Thursday, March 28, 2013


1. Standing by the stove the other night, waiting for a kettle of water to boil - as it does, starting from the near-silent rattle through the increasing racket, and the whistle starting, and all the other noises that accompany that moment, I had the distinct feeling that I was hearing the big chromatic crescendo at the end of Prokofiev's great D-minor Toccata, one of my favorite piano pieces. It's not that I was fooled - this was not an auditory deja trompé, but something similar - but I've never felt a piece of familiar music so strongly evoked by some random physical event. It was definitely primed by having listened to that piece something like 10 times in the past week. Now whenever I hear that piece, when it gets to the silence at the end before the crescendo, I will think of a boiling kettle.

2. Horrible problems with the paper I've been working on and hoping to have submitted in a matter of days. A big part of the paper - the way that I interpret the data, basically - is a set of relatively simple contrast perception models which I run through the experiment as tests of different hypotheses. I had calibrated these to a set of human thresholds, which I was never quite comfortable with for various reasons, but that's the way I had done it; as a final touch to a figure, I decide to go and generate thresholds estimates for the 'best' model, to plot against the human data, just to show how similar they are, and when I go to do this, the model starts giving me imaginary numbers, which is bad.

By the time I figured out what was wrong - it wasn't really a problem, I was just not using my code properly - I had decided that calibrating the model to the thresholds for my humans was probably a bad idea, because the way I measured the human thresholds was kind of weird, and I could be sure of simulating these properly, so I should just use some standard thresholds. Why not? Nobody is going to argue with a standard CSF. So I plug a standard in and - and I'm going to note here that every time I do something with this model, I have to go and recompute the simulations, which takes hours - and it all goes haywire. The model that 'works', and that's consistent with all these nice facts that I've lined up and made a nice case out of, still works, but depending on how I implement the change in sensitivity, the alternatives either perform horribly - which you'd think is okay, but really doesn't look plausible, just makes it look like I haven't given them a fair chance - or they come out reasonably similar to the favored model.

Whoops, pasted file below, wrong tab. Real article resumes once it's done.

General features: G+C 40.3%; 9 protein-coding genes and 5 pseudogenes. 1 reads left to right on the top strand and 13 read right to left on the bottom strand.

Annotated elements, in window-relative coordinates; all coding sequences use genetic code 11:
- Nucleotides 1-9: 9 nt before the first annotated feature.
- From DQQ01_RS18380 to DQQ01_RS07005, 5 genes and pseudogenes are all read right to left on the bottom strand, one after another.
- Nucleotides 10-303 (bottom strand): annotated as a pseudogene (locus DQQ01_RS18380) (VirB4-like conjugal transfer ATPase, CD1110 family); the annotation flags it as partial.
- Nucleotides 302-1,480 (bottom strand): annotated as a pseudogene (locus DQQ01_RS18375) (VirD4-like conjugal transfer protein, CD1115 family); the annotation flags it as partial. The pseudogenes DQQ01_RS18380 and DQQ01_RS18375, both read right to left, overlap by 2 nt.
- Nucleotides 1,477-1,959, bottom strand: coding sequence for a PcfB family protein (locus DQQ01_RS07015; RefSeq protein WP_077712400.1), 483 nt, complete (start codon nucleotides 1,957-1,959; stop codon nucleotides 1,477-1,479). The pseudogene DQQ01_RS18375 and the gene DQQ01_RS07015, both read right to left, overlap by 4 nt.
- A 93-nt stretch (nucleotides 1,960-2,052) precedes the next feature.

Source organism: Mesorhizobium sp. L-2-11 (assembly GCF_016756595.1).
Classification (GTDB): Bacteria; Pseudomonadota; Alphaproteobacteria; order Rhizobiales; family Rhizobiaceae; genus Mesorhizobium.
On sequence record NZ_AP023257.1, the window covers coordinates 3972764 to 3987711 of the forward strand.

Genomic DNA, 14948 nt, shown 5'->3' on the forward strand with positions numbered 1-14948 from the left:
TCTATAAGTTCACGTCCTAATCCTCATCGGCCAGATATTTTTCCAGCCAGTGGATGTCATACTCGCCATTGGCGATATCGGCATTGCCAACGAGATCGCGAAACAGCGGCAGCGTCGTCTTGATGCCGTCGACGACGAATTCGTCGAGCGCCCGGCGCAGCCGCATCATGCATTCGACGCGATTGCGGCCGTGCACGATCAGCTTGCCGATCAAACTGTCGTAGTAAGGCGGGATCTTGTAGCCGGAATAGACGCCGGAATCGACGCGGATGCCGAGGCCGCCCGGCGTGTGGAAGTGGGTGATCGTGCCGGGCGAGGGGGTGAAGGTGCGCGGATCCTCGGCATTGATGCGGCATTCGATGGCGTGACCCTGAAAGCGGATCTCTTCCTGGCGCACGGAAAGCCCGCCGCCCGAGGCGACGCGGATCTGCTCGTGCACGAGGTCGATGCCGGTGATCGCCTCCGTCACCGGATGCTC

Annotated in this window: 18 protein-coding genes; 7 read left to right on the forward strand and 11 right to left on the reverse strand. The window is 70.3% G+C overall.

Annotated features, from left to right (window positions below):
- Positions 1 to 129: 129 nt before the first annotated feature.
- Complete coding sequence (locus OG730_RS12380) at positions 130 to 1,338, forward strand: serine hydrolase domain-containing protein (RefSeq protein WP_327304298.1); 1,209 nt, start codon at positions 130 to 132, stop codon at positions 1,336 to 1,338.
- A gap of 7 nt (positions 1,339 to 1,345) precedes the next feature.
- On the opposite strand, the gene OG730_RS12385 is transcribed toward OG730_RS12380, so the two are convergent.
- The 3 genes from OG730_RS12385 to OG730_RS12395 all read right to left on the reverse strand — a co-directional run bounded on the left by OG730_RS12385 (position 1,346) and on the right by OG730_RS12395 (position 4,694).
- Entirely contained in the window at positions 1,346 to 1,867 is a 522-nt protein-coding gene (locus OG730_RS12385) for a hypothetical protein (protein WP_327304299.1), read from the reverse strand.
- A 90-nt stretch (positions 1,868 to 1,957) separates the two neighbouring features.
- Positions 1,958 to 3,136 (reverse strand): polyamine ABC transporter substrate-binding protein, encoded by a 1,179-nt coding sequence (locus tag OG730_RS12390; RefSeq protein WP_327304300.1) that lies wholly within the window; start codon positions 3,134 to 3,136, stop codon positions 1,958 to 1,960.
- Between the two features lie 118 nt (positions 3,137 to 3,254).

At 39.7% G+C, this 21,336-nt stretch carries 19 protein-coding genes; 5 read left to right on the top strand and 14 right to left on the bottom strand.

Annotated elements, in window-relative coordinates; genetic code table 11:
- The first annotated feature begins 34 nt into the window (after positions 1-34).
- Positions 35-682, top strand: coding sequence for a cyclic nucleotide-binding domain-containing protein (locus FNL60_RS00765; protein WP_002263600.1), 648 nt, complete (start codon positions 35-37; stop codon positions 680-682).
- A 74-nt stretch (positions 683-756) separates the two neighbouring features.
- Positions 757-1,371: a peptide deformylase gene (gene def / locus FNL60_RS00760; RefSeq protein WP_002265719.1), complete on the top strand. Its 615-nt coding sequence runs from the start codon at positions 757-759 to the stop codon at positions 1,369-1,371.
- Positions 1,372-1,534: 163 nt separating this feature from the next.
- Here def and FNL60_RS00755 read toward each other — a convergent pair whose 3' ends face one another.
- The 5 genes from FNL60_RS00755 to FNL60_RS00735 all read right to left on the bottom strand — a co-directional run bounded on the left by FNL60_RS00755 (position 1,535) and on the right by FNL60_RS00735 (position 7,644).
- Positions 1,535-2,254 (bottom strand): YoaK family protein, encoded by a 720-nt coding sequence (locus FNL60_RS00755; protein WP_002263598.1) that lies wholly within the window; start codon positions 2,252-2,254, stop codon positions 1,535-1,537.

So, I have to be fair, at the same time that I don't want everything to fall apart. I am certain that things work the way I think they do, and I'm prepared to be wrong, but if I'm wrong then I don't understand how I'm wrong. And building evidence either way progresses in these multi-hour steps in between which I'm sitting here with a stomach ache because I'm afraid that I'm going to wind up with evidence that my experiment isn't actually that good at discriminating these different models.

The problem seems to be in the low-frequency filters; the lowest frequency filter is basically four points in the Fourier domain, and it happens to take up a disproportionately huge amount of image contrast, so the 'not working' models tend to be uniformly low-pass in the simulation, which I know is not fair, because it's all because of that low frequency channel. So I figured that, since these are 'sustained' stimuli, I would be justified in just taking out the lowest few channels and leaving the top 5 or 6 band-pass channels - one thing here being that I'm not willing to go back and redesign everything to the point where we have low-frequency DC-sensitive channels. But then when I just have the mid-to-high frequency channels, the three models are too similar, which I don't like either, and which I know is just because I'm now allowing the low s.f. to get through. And I also know that this version, even though it has the 'standard' CSF, doesn't really because the lowest channels are shut off. So I turned them back on and changed the gain to the CSF, which I realized I had wrong the first time because....

Anyways, you see what I'm doing - changing more than one thing at a time, and making mistakes because I'm rushing it. This just prolongs everything, because every change, or every attempt to figure out what the effects of a change are, and every mistake, takes many hours to evaluate.

Anyways, high irritation and anxiety.

Thursday, March 21, 2013


double post!? see if i can finish this in 9 minutes.

i finally brought home a hard drive adaptor from the lab so i could copy old files - random stuff - from my mb-dead-old thinkpad. so then i waste an hour or so looking through old text files mostly, going back almost to the start of graduate school (7 years!).